Many Greetings to all of You from Ingrid In Sweden

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    • Hello Ingrid!

      Thank you so much for sharing your thoughts here. Looking forward to more discussion with the class. I hope you are aware of the Depth Psychology Alliance forum online. Let me know if you need more info.
      Debra

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  3. Debra, thank you so much for sharing part of your personal journey and your insights from your class. The Hillman quote at the end which Don also pointed out struck me also:

    “Our wounds open us up,” but we must first find a way to “suffer that opening” without being irreparably ripped to pieces.

    I recently became acquainted with the work of Jung (mostly because I am going through a Jungian mid-life reevaluation:-). I am intentionally avoiding diving too much into these areas as my personality type (INTJ) has a tendency to dive deep into these issues (sometimes in unhealthy manners) and I am trying to have my indivuation progress by focusing on less information-gathering areas :-). Your summaries are very helpful as they help me avoid the temptation to dive in deeper :-).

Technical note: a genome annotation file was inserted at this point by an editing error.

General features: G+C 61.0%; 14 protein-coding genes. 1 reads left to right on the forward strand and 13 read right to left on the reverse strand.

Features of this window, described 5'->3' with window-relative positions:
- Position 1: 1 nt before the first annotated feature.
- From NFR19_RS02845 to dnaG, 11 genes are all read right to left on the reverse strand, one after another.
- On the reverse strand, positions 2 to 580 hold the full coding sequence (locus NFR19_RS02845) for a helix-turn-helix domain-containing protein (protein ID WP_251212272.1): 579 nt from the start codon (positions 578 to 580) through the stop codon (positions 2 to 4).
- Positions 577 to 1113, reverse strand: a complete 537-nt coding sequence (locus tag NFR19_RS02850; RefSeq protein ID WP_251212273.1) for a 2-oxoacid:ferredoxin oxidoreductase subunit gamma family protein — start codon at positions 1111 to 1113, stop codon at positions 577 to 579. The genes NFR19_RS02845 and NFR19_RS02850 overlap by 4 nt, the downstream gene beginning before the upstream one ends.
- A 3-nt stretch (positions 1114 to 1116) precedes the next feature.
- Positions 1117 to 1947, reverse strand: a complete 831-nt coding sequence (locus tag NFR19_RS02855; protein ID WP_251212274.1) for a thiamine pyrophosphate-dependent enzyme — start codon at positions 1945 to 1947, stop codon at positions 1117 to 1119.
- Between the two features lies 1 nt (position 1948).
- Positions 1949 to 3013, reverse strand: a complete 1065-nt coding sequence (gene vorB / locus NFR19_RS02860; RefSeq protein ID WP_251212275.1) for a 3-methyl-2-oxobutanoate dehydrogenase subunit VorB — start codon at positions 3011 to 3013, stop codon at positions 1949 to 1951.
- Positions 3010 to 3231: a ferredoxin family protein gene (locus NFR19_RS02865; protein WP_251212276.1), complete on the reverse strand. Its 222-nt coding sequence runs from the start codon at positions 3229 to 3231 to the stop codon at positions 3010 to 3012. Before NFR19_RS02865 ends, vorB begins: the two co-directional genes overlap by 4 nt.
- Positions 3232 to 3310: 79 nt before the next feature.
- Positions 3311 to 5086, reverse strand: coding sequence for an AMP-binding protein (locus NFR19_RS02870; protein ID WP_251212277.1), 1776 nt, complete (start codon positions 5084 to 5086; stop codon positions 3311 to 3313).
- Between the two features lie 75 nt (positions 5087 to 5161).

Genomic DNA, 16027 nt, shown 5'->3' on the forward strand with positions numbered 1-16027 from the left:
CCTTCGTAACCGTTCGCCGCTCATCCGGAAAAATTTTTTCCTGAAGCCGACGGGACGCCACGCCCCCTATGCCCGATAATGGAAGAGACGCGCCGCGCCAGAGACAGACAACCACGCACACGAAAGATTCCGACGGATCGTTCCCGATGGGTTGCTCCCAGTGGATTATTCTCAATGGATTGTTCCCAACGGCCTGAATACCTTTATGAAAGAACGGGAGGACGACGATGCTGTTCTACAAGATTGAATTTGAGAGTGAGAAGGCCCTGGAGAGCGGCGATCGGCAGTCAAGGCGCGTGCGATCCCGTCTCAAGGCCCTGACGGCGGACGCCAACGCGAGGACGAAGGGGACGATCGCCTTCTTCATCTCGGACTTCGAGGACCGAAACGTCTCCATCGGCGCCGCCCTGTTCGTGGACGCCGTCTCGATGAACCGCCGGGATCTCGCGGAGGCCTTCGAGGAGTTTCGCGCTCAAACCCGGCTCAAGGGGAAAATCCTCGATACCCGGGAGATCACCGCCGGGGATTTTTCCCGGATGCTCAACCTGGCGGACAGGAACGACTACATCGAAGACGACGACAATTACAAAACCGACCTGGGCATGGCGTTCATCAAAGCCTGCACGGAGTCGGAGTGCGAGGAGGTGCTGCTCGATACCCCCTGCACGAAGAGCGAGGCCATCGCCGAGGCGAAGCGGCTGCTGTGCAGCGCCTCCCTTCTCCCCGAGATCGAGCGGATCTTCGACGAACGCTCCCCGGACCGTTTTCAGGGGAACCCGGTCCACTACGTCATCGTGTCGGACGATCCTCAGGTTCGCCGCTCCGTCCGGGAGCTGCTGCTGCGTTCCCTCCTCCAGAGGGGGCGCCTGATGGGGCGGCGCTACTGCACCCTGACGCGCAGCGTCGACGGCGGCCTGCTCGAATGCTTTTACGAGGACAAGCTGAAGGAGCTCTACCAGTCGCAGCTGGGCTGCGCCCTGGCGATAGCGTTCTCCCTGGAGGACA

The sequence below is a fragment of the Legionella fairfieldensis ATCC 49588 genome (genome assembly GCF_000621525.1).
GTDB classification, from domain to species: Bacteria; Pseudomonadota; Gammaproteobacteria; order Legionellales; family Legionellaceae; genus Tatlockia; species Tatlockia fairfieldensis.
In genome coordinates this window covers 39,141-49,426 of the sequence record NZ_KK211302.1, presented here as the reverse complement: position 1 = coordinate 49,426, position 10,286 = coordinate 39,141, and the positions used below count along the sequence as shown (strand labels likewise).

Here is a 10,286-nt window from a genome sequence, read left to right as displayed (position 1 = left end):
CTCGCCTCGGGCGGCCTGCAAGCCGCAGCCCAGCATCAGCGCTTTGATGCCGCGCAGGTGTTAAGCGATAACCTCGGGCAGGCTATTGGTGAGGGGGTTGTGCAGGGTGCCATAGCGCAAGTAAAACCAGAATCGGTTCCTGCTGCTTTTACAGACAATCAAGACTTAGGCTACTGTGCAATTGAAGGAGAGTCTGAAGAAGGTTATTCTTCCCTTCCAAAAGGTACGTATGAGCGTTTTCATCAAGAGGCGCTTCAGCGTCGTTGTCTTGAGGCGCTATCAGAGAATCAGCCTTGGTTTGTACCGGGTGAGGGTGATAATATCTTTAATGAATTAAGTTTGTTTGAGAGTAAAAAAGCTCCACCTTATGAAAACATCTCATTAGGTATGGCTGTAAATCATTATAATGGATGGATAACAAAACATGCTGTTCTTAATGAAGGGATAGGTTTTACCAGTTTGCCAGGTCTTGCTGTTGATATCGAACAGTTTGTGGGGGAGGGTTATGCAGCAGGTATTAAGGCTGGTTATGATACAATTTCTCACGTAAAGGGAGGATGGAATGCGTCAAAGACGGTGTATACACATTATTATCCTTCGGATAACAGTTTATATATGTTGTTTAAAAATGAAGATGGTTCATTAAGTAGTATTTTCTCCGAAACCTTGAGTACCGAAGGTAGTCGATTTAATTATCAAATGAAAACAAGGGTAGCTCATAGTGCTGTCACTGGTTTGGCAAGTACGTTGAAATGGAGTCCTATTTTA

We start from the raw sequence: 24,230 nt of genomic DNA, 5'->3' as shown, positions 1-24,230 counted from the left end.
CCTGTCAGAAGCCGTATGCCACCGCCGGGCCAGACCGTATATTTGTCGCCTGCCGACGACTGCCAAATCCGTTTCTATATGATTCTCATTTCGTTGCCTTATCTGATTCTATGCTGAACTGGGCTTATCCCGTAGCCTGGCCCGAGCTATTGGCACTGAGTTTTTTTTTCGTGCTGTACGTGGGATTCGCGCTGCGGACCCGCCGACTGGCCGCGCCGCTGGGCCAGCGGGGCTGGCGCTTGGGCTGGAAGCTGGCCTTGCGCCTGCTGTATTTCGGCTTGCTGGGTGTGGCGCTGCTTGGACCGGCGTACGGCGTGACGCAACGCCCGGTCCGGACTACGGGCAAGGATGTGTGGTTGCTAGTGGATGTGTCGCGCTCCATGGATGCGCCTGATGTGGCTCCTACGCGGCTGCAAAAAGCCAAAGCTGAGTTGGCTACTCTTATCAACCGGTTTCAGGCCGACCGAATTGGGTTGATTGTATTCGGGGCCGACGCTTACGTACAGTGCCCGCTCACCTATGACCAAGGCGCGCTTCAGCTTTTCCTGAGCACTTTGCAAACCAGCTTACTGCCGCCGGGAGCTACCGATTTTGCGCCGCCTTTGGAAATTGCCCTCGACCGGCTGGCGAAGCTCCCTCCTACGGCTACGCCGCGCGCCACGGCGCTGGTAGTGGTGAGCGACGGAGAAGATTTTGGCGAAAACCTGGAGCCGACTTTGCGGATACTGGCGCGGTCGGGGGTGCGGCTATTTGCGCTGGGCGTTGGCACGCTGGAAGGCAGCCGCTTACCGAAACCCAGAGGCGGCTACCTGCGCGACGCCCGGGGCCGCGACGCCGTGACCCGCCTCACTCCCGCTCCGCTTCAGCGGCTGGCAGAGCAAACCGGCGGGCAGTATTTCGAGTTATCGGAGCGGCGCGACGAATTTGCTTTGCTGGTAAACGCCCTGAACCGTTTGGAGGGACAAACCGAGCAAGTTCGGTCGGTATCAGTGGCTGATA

Thank you again for sharing.

    Peace,
    W. Ockham

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    • Thanks William!

      As a nearly INTJ (I score close to the middle between I and E and T and F) myself, I think I understand. There isn’t enough time to dive in deeply to so many studies.

      As well, that is what the diversity of our “calling” allows us; to each explore and to share, offering up the gifts we find.